The Faraja Widows are a tremendous story of comfort and resilience. As you may know, the Widows are dealing with HIV and AIDS along with living in the largest slum in all Africa and raising kids and grandkids.
On top of this, their workshop burned down in late 2014 (picture at left). They lost the building, their sewing machines, all their samples, and all the handicraft orders that they were working on for Christmas.
This building was where they gathered for worship, coordinating their savings and loans, and also created the bags and jewelry that many of us know them for.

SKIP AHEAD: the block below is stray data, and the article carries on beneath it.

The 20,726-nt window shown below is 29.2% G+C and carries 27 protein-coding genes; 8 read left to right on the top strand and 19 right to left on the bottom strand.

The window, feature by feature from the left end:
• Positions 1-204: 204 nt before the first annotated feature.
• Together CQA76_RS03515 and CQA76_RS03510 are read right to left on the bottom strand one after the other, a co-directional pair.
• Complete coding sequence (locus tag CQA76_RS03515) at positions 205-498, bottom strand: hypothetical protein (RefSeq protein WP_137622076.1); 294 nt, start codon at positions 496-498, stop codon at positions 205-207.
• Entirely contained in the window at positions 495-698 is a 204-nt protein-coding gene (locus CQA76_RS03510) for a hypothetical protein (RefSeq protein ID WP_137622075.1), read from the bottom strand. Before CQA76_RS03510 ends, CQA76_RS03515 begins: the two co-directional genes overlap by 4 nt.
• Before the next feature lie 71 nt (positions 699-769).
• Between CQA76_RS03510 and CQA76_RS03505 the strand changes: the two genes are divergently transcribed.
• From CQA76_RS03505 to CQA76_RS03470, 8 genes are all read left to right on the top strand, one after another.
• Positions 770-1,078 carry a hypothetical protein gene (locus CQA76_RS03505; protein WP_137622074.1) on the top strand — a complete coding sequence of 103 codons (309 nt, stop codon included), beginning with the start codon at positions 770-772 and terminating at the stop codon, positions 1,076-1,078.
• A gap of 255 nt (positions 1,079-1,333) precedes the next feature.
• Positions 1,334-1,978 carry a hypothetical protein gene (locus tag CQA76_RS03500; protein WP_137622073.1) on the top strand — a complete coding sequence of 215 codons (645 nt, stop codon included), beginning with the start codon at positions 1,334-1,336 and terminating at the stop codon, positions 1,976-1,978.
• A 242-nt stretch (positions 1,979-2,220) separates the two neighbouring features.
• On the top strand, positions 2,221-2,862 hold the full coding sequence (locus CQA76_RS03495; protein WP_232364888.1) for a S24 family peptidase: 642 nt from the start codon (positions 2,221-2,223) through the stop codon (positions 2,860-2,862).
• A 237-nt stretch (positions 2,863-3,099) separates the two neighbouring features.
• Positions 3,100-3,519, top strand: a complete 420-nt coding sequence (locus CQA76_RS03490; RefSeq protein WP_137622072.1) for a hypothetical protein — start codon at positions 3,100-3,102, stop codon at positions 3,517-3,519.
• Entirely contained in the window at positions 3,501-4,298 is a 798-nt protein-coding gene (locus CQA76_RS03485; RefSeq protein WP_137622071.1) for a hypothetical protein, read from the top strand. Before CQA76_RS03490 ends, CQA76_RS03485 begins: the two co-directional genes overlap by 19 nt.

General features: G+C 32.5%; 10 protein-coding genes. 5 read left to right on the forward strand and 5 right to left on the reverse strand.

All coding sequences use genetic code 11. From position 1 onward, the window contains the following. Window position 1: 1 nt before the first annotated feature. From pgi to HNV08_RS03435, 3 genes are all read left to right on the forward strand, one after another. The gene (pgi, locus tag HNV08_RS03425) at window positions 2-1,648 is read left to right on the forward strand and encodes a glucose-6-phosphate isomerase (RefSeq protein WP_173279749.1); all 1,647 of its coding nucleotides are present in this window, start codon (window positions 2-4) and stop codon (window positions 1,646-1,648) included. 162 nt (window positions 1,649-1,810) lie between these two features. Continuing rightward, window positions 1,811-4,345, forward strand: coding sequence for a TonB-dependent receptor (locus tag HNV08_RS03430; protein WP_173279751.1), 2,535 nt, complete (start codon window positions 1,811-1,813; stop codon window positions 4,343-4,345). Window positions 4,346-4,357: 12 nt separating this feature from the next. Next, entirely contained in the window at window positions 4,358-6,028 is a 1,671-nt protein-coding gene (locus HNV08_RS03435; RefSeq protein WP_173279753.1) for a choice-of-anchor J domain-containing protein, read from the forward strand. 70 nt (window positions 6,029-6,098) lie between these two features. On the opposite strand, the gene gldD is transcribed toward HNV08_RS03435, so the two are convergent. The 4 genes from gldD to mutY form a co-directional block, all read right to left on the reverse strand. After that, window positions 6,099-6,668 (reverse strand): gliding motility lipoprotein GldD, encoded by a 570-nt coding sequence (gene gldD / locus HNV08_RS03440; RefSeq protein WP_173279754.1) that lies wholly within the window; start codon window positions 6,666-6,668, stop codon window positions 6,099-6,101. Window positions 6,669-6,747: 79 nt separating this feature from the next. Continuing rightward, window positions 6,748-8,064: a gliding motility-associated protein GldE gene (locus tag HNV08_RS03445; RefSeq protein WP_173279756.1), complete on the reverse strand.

We are extremely happy to report that, working with other partners, the group was able to rebuild their building (pictures below of the outside and dedication of the upstairs workroom) and now have a second set of funds to purchase new sewing machines and materials.
Instead, 40-year missionary Martha Kirkpatrick and Kenyan leaders Caleb and Eunice Otieno started a work of promise in Kibera, the largest slum in Africa, in Nairobi, Kenya. Faraja Widows project empowers widows who are affected by HIV/AIDS. The overall ministry, St. Martha’a Ministry, started with a small group of three widows and eight orphans and has grown to impact more than a dozen widows and several dozen orphans.
The Otienos say, “Reverend Martha was a lady who was full of kindness and compassion for African women and children. She was a pillar of strength to our family at a time of our greatest need of love.”
The ministry receives its major source of funding from the sale of bags and African jewelry made out of domestic animal bones.